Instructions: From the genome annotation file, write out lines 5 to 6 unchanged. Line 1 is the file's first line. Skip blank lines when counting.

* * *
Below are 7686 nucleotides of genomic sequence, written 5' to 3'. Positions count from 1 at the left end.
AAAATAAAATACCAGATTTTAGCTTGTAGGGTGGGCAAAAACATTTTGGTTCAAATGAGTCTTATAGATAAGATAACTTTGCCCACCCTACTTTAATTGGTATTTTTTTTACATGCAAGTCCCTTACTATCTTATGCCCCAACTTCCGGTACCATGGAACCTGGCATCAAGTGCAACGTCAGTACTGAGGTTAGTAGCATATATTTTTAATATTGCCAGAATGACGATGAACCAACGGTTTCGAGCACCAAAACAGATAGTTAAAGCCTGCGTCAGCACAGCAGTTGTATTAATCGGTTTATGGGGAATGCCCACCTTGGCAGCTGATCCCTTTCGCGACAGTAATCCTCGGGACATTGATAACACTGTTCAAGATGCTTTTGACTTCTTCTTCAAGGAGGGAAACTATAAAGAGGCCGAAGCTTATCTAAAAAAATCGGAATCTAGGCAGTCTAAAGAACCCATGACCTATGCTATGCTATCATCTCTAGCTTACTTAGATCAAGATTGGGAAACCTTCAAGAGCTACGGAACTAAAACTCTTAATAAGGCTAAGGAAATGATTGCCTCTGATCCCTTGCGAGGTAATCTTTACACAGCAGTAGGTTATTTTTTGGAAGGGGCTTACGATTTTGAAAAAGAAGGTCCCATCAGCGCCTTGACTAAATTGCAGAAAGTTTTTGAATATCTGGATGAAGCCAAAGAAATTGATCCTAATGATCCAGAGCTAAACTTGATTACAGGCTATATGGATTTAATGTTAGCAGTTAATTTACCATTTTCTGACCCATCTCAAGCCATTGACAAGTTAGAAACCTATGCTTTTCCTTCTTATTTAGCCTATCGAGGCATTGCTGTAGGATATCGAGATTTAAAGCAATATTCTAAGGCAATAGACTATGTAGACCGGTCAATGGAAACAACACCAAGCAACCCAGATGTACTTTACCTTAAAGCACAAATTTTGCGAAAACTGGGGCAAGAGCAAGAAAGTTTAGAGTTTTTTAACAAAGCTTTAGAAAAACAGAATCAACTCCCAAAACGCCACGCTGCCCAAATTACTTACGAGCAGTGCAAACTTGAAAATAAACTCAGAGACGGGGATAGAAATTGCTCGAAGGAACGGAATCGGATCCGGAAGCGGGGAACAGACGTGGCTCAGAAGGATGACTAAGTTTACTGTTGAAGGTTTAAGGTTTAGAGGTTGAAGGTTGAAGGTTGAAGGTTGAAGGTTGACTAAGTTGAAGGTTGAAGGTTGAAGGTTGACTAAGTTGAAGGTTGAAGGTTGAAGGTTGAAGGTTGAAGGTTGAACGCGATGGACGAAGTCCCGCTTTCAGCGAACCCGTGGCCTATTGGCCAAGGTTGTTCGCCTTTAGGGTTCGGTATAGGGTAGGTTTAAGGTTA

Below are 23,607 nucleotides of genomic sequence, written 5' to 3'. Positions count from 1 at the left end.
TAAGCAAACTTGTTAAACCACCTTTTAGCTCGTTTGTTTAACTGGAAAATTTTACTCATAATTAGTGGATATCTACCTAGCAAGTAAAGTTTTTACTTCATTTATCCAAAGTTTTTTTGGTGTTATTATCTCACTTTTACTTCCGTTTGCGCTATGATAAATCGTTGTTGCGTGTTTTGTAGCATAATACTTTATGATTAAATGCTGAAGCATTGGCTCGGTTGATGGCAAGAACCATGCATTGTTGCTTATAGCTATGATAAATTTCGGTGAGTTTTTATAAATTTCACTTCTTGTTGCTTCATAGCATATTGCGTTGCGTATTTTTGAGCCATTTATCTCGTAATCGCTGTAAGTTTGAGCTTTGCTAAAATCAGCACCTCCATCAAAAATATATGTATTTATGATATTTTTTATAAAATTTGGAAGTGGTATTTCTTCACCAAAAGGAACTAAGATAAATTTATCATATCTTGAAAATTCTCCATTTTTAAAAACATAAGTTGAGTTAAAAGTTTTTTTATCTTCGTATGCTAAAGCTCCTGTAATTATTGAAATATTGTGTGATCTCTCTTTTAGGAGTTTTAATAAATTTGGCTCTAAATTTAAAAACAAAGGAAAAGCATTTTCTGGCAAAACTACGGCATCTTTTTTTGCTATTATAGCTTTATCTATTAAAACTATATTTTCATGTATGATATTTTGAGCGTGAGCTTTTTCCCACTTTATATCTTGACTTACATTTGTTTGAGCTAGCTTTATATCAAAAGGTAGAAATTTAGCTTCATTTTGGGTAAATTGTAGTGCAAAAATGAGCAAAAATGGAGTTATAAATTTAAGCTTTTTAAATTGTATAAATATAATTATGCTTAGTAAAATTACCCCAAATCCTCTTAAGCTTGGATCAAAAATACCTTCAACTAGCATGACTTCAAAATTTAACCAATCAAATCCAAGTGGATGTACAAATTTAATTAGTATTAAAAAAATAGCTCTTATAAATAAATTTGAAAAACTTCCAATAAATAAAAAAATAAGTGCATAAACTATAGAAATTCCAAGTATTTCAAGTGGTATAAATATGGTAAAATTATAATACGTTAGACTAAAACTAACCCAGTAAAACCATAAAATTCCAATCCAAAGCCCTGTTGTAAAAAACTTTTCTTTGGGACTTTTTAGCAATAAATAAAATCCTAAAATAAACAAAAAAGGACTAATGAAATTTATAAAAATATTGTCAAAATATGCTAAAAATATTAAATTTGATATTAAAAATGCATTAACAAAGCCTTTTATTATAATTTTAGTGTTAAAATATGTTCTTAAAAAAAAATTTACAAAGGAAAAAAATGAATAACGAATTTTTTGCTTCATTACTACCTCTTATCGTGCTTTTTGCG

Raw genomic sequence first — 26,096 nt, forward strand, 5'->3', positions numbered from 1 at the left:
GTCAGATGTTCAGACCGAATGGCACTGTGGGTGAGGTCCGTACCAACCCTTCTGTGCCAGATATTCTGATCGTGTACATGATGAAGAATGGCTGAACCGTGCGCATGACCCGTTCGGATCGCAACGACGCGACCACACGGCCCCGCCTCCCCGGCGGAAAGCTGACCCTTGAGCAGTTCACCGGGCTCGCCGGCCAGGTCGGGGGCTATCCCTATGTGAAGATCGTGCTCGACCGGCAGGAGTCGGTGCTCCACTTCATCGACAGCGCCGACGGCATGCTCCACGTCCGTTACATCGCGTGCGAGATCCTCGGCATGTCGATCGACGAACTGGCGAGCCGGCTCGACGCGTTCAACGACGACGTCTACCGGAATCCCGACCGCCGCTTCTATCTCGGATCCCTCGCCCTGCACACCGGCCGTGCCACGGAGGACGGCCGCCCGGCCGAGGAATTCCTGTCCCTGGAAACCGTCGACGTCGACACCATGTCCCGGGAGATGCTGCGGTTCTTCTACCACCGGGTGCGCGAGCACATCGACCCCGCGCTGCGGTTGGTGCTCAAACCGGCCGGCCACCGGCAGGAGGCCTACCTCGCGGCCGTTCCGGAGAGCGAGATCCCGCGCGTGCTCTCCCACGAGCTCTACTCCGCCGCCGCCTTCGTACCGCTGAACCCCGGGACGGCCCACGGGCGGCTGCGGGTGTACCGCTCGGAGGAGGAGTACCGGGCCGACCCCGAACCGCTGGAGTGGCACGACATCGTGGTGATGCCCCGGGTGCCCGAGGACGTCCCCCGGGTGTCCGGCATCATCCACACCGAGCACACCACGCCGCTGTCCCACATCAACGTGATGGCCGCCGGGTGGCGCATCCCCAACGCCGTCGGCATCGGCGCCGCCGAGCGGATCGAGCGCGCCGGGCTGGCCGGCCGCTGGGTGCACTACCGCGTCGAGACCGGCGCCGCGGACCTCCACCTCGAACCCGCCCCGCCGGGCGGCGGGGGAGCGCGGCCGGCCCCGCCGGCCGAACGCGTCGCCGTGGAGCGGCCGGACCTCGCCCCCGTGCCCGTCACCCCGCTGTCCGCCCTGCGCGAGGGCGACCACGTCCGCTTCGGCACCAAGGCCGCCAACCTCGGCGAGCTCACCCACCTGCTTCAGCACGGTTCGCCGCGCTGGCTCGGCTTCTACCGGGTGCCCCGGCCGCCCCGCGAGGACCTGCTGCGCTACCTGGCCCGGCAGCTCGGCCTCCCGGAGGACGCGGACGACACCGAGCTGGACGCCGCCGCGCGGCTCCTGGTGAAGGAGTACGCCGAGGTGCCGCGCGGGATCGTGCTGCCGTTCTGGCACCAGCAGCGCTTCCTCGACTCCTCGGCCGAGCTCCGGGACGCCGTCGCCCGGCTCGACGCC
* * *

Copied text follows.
Raw genomic sequence first — 26,096 nt, forward strand, 5'->3', positions numbered from 1 at the left:
GTCAGATGTTCAGACCGAATGGCACTGTGGGTGAGGTCCGTACCAACCCTTCTGTGCCAGATATTCTGATCGTGTACATGATGAAGAATGGCTGAACCGTGCGCATGACCCGTTCGGATCGCAACGACGCGACCACACGGCCCCGCCTCCCCGGCGGAAAGCTGACCCTTGAGCAGTTCACCGGGCTCGCCGGCCAGGTCGGGGGCTATCCCTATGTGAAGATCGTGCTCGACCGGCAGGAGTCGGTGCTCCACTTCATCGACAGCGCCGACGGCATGCTCCACGTCCGTTACATCGCGTGCGAGATCCTCGGCATGTCGATCGACGAACTGGCGAGCCGGCTCGACGCGTTCAACGACGACGTCTACCGGAATCCCGACCGCCGCTTCTATCTCGGATCCCTCGCCCTGCACACCGGCCGTGCCACGGAGGACGGCCGCCCGGCCGAGGAATTCCTGTCCCTGGAAACCGTCGACGTCGACACCATGTCCCGGGAGATGCTGCGGTTCTTCTACCACCGGGTGCGCGAGCACATCGACCCCGCGCTGCGGTTGGTGCTCAAACCGGCCGGCCACCGGCAGGAGGCCTACCTCGCGGCCGTTCCGGAGAGCGAGATCCCGCGCGTGCTCTCCCACGAGCTCTACTCCGCCGCCGCCTTCGTACCGCTGAACCCCGGGACGGCCCACGGGCGGCTGCGGGTGTACCGCTCGGAGGAGGAGTACCGGGCCGACCCCGAACCGCTGGAGTGGCACGACATCGTGGTGATGCCCCGGGTGCCCGAGGACGTCCCCCGGGTGTCCGGCATCATCCACACCGAGCACACCACGCCGCTGTCCCACATCAACGTGATGGCCGCCGGGTGGCGCATCCCCAACGCCGTCGGCATCGGCGCCGCCGAGCGGATCGAGCGCGCCGGGCTGGCCGGCCGCTGGGTGCACTACCGCGTCGAGACCGGCGCCGCGGACCTCCACCTCGAACCCGCCCCGCCGGGCGGCGGGGGAGCGCGGCCGGCCCCGCCGGCCGAACGCGTCGCCGTGGAGCGGCCGGACCTCGCCCCCGTGCCCGTCACCCCGCTGTCCGCCCTGCGCGAGGGCGACCACGTCCGCTTCGGCACCAAGGCCGCCAACCTCGGCGAGCTCACCCACCTGCTTCAGCACGGTTCGCCGCGCTGGCTCGGCTTCTACCGGGTGCCCCGGCCGCCCCGCGAGGACCTGCTGCGCTACCTGGCCCGGCAGCTCGGCCTCCCGGAGGACGCGGACGACACCGAGCTGGACGCCGCCGCGCGGCTCCTGGTGAAGGAGTACGCCGAGGTGCCGCGCGGGATCGTGCTGCCGTTCTGGCACCAGCAGCGCTTCCTCGACTCCTCGGCCGAGCTCCGGGACGCCGTCGCCCGGCTCGACGCC